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Story Publication logo September 21, 2022

Ancient Brown Steel (Spanish)


A forest in Peru.

The confluence of an economic and humanitarian crisis due to Covid–19 has reversed fragile gains in...


This story excerpt was translated from Spanish. To read the original story in full, visit El Malpensante. You may also view the original story on the Rainforest Journalism Fund website here. Our website is available in English, Spanish, bahasa Indonesia, French, and Portuguese.

In the Peruvian Amazon, spirits have roots and trunks that are as strong as the heaviest metal. A journalist goes deep into the forest to meet the shihuahuaco, a brown giant of the jungle that has seen the birth and death of all the fauna and flora of its territory. Now, these trees are threatened by the roar of chainsaws and the worldwide demand for their hardy wood.

The wood of the shihuahuaco (of the genus dipteryx) is so hard that in the international market it is known as "ironwood" because it is as strong as steel. There is no tree that resembles it. It grows firm and leafy, clinging powerfully to the soil of the Amazon rainforest with roots that extend like curtains several meters above the ground. It can live for more than a millennium; on average, a tree 150 cm in diameter is about 1260 years old and can reach more than 40 meters in height. It was already standing when the Vikings conquered Greenland and centuries before the rise of the Inca Empire and the discovery of America. This longevity is crucial for scientists studying the forest because it describes it through the centuries.

The shihuahuaco is clearly not just any tree. There are no termites to bite it and its trunk is grayish-brown to deep yellowish-brown. Its density is 0.87-0.92 g/cm³. Only the odorata from Brazil surpasses it in density with 0.92 g/cm³, because in Brazil everything is drier and, therefore, harder. The woods that float, as Hollywood has shown romantically in all those movies about lumberjacks in the temperate forests of North America, can be easily transported through territories where rivers abound, but that way is closed to the shihuahuaco, whose wood, due to its weight, would sink hopelessly to the riverbed. This would imply that in order to take those gigantic trunks out of the forest, it would be necessary to open wide roads through which large trucks could pass.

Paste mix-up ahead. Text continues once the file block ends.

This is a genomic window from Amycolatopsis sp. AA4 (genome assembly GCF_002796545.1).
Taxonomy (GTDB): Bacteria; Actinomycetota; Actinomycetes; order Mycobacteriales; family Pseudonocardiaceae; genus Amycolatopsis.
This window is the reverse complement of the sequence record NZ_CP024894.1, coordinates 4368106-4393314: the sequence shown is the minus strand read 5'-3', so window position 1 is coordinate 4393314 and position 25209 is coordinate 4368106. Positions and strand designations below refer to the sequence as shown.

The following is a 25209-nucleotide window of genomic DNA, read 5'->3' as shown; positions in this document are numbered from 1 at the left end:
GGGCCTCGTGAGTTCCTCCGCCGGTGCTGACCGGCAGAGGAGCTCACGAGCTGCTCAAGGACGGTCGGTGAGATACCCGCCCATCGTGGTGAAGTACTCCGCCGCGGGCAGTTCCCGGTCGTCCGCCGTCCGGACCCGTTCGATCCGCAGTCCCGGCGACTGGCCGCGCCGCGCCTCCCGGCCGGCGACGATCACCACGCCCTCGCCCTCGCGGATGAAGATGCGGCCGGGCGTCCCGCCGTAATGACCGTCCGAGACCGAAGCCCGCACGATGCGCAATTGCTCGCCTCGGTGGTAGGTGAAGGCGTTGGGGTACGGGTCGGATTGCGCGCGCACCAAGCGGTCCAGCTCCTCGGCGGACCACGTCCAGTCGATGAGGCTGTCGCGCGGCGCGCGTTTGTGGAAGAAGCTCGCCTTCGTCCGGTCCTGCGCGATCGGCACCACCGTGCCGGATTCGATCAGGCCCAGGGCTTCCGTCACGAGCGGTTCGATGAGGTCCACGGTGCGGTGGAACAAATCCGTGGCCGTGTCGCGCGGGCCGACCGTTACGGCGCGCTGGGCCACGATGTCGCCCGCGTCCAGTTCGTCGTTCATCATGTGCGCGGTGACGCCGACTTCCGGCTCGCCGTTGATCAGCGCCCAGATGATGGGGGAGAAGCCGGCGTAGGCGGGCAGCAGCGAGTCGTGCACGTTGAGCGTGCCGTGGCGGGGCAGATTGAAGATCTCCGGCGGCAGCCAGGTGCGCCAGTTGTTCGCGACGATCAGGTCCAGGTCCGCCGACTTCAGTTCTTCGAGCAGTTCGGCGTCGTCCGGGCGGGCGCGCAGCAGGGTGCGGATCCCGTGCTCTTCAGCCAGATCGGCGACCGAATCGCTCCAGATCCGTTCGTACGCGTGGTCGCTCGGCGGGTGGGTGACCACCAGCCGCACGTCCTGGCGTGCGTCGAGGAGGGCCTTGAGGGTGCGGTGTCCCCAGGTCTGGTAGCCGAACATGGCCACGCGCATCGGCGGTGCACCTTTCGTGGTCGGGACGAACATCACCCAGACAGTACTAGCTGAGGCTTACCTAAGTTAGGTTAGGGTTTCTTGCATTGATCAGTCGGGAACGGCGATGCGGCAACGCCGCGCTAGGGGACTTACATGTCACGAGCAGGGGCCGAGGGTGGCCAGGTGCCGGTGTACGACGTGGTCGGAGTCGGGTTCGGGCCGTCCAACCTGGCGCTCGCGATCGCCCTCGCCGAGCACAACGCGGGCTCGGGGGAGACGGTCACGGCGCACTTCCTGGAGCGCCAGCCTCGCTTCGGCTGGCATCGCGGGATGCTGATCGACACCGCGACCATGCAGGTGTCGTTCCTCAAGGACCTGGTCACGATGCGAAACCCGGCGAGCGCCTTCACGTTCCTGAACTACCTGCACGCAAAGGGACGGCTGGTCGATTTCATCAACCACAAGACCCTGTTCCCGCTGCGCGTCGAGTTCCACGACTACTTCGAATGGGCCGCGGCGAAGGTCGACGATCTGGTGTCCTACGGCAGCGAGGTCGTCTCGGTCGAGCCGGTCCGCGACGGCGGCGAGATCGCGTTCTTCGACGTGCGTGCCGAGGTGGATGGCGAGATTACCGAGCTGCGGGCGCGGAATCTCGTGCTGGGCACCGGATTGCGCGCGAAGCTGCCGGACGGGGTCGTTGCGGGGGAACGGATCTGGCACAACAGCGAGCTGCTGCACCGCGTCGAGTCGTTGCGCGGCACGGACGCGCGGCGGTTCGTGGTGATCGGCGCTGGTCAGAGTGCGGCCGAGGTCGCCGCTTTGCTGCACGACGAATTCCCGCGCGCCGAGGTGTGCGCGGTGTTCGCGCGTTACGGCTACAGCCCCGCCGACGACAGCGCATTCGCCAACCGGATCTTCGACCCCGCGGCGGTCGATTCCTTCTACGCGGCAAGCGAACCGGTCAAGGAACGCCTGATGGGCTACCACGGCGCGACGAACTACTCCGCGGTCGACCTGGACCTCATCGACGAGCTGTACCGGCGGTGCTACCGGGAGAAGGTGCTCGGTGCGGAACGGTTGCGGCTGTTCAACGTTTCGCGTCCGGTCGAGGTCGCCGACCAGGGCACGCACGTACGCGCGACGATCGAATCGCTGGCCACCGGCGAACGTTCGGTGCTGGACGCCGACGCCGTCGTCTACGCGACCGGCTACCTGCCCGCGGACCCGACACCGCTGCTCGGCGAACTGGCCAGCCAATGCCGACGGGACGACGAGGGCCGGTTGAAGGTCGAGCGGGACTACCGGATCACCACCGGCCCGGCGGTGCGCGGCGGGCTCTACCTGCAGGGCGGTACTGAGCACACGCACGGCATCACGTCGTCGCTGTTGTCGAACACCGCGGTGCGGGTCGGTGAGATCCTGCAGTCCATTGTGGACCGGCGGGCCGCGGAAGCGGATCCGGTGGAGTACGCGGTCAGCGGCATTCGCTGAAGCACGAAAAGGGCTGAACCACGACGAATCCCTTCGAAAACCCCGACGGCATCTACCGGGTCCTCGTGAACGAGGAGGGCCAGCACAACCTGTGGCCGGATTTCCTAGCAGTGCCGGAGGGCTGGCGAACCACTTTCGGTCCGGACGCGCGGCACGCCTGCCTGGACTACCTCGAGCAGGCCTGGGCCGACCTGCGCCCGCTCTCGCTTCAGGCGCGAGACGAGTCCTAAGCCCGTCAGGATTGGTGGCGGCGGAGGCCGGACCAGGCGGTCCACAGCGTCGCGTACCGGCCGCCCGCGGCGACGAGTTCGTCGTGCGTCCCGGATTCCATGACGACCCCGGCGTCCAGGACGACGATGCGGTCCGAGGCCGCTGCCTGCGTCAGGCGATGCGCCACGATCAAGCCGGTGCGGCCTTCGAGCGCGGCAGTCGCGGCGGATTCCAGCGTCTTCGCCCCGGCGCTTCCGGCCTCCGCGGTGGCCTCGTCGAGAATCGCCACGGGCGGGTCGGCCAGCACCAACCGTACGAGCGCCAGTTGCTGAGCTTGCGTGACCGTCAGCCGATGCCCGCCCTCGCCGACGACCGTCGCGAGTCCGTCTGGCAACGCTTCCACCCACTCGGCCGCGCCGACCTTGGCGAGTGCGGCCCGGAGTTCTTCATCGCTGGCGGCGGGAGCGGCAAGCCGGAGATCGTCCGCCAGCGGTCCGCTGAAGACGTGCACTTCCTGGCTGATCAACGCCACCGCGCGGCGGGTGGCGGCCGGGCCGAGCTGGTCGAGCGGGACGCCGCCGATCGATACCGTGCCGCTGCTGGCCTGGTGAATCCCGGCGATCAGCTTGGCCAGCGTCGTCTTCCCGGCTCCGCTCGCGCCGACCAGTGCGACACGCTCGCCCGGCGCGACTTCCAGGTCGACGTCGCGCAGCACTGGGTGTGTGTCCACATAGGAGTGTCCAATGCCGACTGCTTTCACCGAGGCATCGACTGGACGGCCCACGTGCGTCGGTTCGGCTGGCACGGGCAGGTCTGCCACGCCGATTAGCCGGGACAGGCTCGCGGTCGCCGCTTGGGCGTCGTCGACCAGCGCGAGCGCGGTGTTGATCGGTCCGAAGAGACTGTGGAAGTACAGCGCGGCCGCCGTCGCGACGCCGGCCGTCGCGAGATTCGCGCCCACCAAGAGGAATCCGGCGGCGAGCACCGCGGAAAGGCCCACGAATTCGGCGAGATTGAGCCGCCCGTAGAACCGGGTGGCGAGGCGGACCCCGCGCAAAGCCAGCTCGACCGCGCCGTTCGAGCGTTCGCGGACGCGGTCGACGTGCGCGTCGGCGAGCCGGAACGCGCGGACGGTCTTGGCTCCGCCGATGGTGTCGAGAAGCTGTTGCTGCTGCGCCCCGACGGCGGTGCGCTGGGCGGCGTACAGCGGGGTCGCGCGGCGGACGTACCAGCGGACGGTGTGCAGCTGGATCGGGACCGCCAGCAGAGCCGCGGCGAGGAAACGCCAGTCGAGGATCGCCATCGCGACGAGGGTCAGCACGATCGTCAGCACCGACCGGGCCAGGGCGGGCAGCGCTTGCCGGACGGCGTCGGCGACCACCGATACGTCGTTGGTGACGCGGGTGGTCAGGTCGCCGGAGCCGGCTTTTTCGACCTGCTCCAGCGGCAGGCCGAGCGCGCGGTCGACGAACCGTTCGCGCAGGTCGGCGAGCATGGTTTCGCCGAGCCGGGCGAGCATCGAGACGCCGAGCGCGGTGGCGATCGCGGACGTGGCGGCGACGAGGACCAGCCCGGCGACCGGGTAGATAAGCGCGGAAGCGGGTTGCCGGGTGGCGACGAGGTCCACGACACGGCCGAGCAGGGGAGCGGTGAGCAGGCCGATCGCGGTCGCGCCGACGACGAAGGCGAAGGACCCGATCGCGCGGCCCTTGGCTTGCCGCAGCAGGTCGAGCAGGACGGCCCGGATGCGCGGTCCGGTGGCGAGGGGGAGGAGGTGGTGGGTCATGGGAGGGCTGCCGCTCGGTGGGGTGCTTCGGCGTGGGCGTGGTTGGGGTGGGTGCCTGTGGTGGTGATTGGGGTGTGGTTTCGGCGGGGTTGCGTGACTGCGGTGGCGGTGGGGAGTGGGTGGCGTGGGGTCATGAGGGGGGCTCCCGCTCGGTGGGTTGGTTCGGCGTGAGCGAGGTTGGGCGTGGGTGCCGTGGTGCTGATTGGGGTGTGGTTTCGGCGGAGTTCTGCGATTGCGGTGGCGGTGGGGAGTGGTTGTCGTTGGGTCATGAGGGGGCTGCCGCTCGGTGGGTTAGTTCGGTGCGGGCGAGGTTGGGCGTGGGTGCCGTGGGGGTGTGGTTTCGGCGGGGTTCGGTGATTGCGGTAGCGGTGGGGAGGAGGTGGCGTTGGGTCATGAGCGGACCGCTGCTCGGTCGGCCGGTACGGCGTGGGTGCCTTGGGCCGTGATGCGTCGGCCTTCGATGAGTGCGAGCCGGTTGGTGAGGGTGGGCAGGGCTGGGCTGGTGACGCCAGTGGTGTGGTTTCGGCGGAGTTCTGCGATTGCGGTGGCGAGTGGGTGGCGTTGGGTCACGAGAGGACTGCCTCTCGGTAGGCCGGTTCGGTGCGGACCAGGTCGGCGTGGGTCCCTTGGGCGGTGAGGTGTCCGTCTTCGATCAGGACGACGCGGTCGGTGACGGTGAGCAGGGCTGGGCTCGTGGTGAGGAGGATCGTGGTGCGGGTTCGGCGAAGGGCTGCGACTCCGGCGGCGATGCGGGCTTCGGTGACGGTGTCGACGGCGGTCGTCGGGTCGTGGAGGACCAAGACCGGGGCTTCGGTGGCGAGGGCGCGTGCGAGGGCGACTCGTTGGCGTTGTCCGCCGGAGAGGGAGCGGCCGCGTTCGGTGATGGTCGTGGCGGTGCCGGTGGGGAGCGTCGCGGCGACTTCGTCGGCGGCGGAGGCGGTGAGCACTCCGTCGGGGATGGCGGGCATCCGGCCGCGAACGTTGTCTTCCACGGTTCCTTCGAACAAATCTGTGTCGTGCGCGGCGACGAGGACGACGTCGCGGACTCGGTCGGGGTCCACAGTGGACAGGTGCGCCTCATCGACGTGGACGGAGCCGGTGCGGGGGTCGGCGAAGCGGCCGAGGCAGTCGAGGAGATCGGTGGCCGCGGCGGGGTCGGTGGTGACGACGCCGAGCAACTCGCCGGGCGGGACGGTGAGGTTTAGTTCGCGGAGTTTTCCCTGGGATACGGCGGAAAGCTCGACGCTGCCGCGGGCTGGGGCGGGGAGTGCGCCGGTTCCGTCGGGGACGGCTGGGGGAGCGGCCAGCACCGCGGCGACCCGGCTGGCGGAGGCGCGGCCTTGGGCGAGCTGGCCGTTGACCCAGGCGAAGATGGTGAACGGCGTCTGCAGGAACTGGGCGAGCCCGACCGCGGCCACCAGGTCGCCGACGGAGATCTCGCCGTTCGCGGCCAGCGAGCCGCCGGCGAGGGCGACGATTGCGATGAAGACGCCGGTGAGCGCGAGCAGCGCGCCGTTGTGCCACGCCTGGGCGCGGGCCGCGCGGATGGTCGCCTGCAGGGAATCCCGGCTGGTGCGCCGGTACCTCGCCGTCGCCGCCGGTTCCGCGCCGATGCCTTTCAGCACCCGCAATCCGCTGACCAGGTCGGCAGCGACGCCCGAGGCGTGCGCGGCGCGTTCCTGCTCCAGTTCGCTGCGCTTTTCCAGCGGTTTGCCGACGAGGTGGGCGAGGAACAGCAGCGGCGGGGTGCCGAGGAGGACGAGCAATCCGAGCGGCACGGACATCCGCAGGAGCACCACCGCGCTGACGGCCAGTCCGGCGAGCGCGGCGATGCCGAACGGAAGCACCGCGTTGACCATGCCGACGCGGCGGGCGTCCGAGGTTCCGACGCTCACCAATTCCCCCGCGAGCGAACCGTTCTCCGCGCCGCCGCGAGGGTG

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Inside that Amazon forest everything is alive and interconnected in a complex system of organisms that have evolved together. That's why it's impossible to mimic the natural forest structure and diversity; it means there are epiphytes and legumes, productive palms, ferns, and other diverse flora that attract pollinators and get along with wildlife. And that is why moss and lichens love to perch on the old, rough bark of the shihuahuaco, on the flakes that peel off, leaving imprinted traces.

Butterflies drink the tears of the taricaya turtles in the forests of Las Piedras, in the Peruvian department of Madre de Dios. Image by Michael Tweddle/El Malpelsante. Peru, 2022.

A baby spider monkey and its mother climb along the branches of a tree in the forests of the Peruvian Amazon. Image by Michael Tweddle/El Malpelsante. Peru, 2022.

The directors of the Junglekeepers NGO, Dina Tsouluhas and Paul Rosolie, and the author shelter under the skirt of a huge shihuhuaco tree. Image by Michael Tweddle/El Malpelsante. Peru, 2022.


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